hematopathology lab n.
Skip this Video
Download Presentation
Hematopathology Lab

Loading in 2 Seconds...

play fullscreen
1 / 35

Hematopathology Lab - PowerPoint PPT Presentation

  • Uploaded on

Hematopathology Lab. Third year medical students. Objectives. Identify the lesion Know the specific name of the lesion Know associated disease Know relevant pathologic background.

I am the owner, or an agent authorized to act on behalf of the owner, of the copyrighted work described.
Download Presentation

PowerPoint Slideshow about 'Hematopathology Lab' - romeo

Download Now An Image/Link below is provided (as is) to download presentation

Download Policy: Content on the Website is provided to you AS IS for your information and personal use and may not be sold / licensed / shared on other websites without getting consent from its author.While downloading, if for some reason you are not able to download a presentation, the publisher may have deleted the file from their server.

- - - - - - - - - - - - - - - - - - - - - - - - - - E N D - - - - - - - - - - - - - - - - - - - - - - - - - -
Presentation Transcript
hematopathology lab

Hematopathology Lab

Third year medical students

  • Identify the lesion
  • Know the specific name of the lesion
  • Know associated disease
  • Know relevant pathologic background

Spherocytes: appear small, round hyperchromatic RBCs (no central pallor). Occur in HS and autoimmune hemolytic anemia

  • Howel Jolly bodies: appear as few small dark eccentric dots. Remnants of DNA. Post splenectomy

Bite cell: part of RBC is indented. G6PD deficiency

  • Crystal violet stain: detects Heinz bodies; clumped hemoglobin molecules secondary to G6PD deficiency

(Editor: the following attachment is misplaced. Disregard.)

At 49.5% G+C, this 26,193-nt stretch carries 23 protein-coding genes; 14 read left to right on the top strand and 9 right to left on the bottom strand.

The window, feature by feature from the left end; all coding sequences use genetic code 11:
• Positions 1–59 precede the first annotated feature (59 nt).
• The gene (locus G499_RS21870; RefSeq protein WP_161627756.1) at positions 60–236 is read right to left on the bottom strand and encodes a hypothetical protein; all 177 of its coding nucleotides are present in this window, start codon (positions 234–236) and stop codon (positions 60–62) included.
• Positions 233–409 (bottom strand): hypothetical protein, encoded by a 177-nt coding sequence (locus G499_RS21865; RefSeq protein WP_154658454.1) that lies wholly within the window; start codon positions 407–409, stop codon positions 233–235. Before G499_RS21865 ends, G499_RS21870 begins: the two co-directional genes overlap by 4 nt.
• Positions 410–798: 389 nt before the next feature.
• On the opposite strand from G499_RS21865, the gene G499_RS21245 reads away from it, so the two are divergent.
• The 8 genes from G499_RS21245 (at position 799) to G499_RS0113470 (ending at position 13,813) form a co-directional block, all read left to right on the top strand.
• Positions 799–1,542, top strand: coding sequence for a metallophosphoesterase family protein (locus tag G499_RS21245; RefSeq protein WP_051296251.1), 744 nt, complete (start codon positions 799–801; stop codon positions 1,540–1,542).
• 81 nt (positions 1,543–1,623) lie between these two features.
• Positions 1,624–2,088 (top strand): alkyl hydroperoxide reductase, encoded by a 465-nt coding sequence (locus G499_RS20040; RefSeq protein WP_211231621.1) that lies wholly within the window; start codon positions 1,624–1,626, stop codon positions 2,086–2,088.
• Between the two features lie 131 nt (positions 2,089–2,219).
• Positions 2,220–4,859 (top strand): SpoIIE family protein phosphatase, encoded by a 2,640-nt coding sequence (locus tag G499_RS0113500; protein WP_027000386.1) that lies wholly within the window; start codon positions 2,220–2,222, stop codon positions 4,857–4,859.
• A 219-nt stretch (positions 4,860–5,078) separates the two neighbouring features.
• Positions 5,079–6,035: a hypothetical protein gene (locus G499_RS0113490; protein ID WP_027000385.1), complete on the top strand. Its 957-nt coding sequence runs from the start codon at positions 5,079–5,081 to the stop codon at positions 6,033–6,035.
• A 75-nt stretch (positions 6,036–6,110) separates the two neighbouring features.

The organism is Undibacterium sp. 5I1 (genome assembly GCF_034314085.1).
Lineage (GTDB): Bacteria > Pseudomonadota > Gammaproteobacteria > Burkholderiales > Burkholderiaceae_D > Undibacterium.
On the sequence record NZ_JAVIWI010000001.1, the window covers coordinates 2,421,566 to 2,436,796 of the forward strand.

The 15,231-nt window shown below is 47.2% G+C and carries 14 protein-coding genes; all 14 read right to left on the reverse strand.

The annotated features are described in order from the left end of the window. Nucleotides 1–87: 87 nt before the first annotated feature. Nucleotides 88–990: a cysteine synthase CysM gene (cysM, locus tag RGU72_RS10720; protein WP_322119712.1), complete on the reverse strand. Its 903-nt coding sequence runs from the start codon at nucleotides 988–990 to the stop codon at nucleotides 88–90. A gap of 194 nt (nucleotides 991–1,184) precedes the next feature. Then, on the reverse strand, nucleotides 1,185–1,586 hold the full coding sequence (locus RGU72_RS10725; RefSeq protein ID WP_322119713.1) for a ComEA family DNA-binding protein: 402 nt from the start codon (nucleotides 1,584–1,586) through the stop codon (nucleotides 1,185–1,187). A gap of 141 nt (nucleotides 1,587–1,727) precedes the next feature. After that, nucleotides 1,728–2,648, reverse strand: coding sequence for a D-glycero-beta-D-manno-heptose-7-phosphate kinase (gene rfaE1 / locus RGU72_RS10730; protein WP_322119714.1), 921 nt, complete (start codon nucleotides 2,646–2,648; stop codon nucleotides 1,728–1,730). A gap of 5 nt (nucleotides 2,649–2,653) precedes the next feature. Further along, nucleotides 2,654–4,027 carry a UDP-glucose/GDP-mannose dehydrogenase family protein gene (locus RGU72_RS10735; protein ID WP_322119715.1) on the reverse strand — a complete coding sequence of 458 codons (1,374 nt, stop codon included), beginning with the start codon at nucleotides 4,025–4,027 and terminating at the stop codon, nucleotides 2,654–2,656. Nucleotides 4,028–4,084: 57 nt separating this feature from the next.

Schistocytes: fragmented RBCs, appear as torn, irregular & different shapes. Occu in microangiopathic hemolytic anemias, physical trauma to RBCs (cardiac valves, repetitive mechanical trauma)


Sickle cells appear as curved cylinders, represent irreversibly sickled RBCs. Appear in sickle cell anemia


Hypochromicmicrocytic anemia: RBCs appear small & pale (central pallor >1/3), occur in thalassemia and iron deficiency anemias (IDA)

  • In IDA: other abnoraml shapes appear (poikelocytosis), causing high RDW

Target cells: the central pallor show a red dot. Non-specific finding, appear in IDA, thalassemia and sickle cell anemia


Hypochromicmicrocytic anemia with few target cells: the RBCs are generally monomorphic, signifying thalassemia


Megaloblastic change in erythroid precursors: appear larger with a pale nucleus, megaloblastic anemia


Aplastic anemia: Bone marrow spaces are mostly occupied by fat. Hematopoietic cells are markedly decreased


Echinocytes (Burr cells): circumferential small monomorphic projections that are evenly spaced . Appear in chronic renal failure


Acanthocyte (Spur cell): long membrane projections that are dissimilar and unevenly distributed. Seen in hypercholesterolemia disorders, notably chronic liver diseases


Rouleaux formation: RBCs are stacked in a linear pattern secondary to M-protein in the blood. Occurs in plasma cell myeloma


Reactive follicular hyperplasia: note the enlarged follicles, variable sizes and shapes. The lymph node is enlarged. Seen in rheumatologic diseases, HIV and toxoplasmosis


Morphology: lymphoblasts (left) have fine chromatin, minimal agranular cytoplasm compared to myeloblasts (right) which have more abundant cytoplasm, some cytoplasmic granularity and prominent nucleoli